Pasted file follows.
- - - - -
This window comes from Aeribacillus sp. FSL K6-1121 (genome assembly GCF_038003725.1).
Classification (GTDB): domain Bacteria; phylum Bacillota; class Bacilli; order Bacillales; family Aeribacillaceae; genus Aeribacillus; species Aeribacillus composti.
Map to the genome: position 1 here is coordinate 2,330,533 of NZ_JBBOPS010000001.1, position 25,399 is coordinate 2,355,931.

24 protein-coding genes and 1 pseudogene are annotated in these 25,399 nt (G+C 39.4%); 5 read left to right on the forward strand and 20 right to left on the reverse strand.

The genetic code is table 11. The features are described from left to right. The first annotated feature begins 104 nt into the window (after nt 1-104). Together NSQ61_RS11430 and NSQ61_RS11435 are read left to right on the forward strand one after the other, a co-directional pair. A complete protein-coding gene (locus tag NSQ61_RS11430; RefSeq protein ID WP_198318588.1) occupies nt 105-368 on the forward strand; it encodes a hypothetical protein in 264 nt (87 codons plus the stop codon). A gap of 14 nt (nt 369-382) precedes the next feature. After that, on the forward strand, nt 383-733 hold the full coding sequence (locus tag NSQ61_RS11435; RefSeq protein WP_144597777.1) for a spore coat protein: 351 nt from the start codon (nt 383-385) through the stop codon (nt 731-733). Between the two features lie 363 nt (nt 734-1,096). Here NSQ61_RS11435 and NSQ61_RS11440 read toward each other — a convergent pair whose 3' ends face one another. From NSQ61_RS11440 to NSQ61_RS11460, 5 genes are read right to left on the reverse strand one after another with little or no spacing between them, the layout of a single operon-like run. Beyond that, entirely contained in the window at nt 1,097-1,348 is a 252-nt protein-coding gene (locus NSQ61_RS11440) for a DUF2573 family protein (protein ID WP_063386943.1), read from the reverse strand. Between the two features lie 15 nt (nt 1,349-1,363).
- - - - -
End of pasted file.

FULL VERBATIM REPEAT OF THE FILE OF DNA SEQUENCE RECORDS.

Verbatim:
This window comes from Aeribacillus sp. FSL K6-1121 (genome assembly GCF_038003725.1).
Classification (GTDB): domain Bacteria; phylum Bacillota; class Bacilli; order Bacillales; family Aeribacillaceae; genus Aeribacillus; species Aeribacillus composti.
Map to the genome: position 1 here is coordinate 2,330,533 of NZ_JBBOPS010000001.1, position 25,399 is coordinate 2,355,931.

24 protein-coding genes and 1 pseudogene are annotated in these 25,399 nt (G+C 39.4%); 5 read left to right on the forward strand and 20 right to left on the reverse strand.

The genetic code is table 11. The features are described from left to right. The first annotated feature begins 104 nt into the window (after nt 1-104). Together NSQ61_RS11430 and NSQ61_RS11435 are read left to right on the forward strand one after the other, a co-directional pair. A complete protein-coding gene (locus tag NSQ61_RS11430; RefSeq protein ID WP_198318588.1) occupies nt 105-368 on the forward strand; it encodes a hypothetical protein in 264 nt (87 codons plus the stop codon). A gap of 14 nt (nt 369-382) precedes the next feature. After that, on the forward strand, nt 383-733 hold the full coding sequence (locus tag NSQ61_RS11435; RefSeq protein WP_144597777.1) for a spore coat protein: 351 nt from the start codon (nt 383-385) through the stop codon (nt 731-733). Between the two features lie 363 nt (nt 734-1,096). Here NSQ61_RS11435 and NSQ61_RS11440 read toward each other — a convergent pair whose 3' ends face one another. From NSQ61_RS11440 to NSQ61_RS11460, 5 genes are read right to left on the reverse strand one after another with little or no spacing between them, the layout of a single operon-like run. Beyond that, entirely contained in the window at nt 1,097-1,348 is a 252-nt protein-coding gene (locus NSQ61_RS11440) for a DUF2573 family protein (protein ID WP_063386943.1), read from the reverse strand. Between the two features lie 15 nt (nt 1,349-1,363).